Saturday, August 4, 2012: 9:00 AM
Faculty of Economics, TBAOral Presentation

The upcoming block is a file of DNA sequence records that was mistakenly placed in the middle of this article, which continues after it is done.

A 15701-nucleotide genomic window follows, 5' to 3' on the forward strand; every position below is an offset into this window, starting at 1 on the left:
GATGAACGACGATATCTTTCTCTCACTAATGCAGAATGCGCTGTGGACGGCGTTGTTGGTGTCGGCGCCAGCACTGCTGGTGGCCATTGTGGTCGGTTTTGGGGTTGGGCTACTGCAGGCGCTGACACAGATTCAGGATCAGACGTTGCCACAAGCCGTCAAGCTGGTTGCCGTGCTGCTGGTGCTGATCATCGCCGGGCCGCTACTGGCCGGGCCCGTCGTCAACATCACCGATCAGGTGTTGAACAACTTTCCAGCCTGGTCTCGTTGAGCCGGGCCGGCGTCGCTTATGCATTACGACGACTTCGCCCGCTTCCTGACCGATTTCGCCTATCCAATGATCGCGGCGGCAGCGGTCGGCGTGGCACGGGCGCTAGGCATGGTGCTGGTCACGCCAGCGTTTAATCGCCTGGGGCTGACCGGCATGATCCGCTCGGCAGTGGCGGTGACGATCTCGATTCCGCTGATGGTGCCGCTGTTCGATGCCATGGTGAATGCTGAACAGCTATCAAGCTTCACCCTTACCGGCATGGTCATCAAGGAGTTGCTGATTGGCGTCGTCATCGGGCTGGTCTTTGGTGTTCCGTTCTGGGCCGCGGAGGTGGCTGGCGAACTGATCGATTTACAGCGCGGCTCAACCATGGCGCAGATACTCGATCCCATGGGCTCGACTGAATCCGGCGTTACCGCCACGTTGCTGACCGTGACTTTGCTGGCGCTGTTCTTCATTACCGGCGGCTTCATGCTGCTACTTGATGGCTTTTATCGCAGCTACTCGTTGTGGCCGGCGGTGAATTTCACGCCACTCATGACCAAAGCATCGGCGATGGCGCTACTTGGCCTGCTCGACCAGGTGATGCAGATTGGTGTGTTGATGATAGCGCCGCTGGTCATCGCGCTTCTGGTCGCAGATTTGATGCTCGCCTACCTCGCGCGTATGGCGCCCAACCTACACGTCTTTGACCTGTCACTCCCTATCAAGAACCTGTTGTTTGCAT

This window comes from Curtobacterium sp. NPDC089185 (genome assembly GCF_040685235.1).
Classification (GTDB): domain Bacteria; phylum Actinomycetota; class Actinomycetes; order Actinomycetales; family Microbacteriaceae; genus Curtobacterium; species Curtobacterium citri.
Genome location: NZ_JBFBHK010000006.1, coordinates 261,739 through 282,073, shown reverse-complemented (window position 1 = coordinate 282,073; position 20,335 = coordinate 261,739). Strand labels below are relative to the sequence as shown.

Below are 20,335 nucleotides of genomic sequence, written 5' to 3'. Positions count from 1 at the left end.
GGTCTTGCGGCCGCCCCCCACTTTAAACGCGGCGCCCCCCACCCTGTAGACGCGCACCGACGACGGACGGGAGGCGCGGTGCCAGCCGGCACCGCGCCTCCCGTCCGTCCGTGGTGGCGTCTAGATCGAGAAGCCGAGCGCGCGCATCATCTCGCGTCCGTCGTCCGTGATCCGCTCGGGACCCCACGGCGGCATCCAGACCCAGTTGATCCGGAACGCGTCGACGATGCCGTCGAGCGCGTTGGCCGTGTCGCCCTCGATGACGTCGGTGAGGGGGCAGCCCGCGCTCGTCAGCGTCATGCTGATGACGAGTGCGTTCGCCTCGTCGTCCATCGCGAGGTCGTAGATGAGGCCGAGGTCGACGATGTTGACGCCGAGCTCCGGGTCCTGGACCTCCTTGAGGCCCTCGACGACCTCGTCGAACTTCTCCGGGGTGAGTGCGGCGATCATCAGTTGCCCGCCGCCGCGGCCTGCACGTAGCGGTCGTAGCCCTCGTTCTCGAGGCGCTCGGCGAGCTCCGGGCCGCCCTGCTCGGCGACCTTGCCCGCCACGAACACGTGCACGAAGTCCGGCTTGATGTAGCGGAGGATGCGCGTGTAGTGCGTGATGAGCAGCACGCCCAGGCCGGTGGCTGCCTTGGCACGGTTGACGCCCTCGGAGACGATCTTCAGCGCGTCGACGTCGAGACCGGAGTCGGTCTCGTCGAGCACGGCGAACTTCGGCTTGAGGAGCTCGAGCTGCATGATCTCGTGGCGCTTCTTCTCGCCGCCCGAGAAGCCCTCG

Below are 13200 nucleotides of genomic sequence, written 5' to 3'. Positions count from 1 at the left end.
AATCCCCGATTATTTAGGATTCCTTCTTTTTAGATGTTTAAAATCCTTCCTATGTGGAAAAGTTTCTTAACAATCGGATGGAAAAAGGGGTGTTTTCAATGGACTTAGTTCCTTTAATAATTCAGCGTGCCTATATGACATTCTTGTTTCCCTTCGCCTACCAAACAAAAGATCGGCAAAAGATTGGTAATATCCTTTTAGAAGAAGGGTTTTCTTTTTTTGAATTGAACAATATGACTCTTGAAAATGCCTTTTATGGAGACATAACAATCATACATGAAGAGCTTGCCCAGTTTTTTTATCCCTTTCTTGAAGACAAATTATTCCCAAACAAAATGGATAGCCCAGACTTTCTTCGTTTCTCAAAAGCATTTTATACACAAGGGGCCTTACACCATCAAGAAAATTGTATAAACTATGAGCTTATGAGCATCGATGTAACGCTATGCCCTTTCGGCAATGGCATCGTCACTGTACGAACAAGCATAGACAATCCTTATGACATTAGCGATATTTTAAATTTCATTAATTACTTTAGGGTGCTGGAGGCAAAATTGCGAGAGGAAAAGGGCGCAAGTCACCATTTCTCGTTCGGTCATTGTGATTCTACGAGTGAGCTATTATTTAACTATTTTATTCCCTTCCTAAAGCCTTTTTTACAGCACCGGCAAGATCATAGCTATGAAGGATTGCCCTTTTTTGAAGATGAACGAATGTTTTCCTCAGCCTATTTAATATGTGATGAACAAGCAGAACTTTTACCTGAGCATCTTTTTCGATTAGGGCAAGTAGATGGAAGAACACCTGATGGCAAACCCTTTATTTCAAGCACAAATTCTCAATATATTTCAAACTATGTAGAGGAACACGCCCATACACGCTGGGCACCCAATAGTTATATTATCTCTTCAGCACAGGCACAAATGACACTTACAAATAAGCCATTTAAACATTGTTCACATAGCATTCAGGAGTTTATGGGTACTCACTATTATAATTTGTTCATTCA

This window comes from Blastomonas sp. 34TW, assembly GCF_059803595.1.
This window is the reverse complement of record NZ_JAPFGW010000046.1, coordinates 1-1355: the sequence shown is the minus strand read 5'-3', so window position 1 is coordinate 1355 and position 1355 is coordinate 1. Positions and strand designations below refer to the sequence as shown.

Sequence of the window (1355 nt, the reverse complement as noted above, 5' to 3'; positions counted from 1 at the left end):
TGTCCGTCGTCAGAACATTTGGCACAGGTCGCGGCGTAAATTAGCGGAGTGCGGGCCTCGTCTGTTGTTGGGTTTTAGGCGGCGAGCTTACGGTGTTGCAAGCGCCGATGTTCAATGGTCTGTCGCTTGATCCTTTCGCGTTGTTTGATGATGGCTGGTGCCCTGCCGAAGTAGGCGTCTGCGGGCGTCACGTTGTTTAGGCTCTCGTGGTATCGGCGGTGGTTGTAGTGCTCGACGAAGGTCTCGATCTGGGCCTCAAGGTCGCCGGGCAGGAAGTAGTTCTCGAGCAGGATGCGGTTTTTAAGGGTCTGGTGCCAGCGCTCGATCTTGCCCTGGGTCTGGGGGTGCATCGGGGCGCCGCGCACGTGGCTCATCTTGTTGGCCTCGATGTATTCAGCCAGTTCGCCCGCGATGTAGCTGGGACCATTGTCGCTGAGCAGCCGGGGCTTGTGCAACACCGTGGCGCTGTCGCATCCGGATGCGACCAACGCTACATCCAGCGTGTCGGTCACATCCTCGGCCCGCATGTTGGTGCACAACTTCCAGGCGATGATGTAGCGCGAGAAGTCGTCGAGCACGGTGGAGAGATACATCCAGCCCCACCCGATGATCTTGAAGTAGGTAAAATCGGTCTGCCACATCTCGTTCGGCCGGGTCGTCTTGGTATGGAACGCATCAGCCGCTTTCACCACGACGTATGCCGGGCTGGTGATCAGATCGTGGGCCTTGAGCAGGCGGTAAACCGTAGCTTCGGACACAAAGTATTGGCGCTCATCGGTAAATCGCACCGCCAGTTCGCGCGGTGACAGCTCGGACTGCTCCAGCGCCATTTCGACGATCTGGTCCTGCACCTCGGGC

Proponents of participatory local governance, mainly focused on Latin America, often claim that among its many positive attributes is a focus on ensuring that the poorest, least privileged, most excluded citizens receive more resources and attention from city government. Many European and North American critics, by contrast, contend that the already included, better educated, higher status residents tend to be more engaged politically and to reap the benefits of participatory schemes. This paper examines the effects of one of the most celebrated and replicated forms of participatory community governance, participatory budgeting (PB), on urban inequality. When one examines the empirical record regarding the distribution of resources in cities that use PB, one finds that neither the proponents nor the critics of participatory governance are completely vindicated. While in some cases, PB does correlate with the reduction of inequality and the inclusion of the excluded, in many cases it does not. Are these divergent outcomes a result of who participates, as some critics imply? Or are they a result of who governs, of how PB is designed, or of other factors identified in the growing literature on participatory governance? The paper examines this puzzle through two sets of comparisons. The first is a detailed analysis of distribution of public municipal resources in Caracas, Montevideo, and Porto Alegre, where reduction of inequality occurred in the latter two cities but not the former, even though all three cities were governed by left parties with a redistributive agenda who were pioneers in implementing PB. The second is a broader evaluation of PB experiences in Latin American and European cities that often claim to be modeled on Porto Alegre.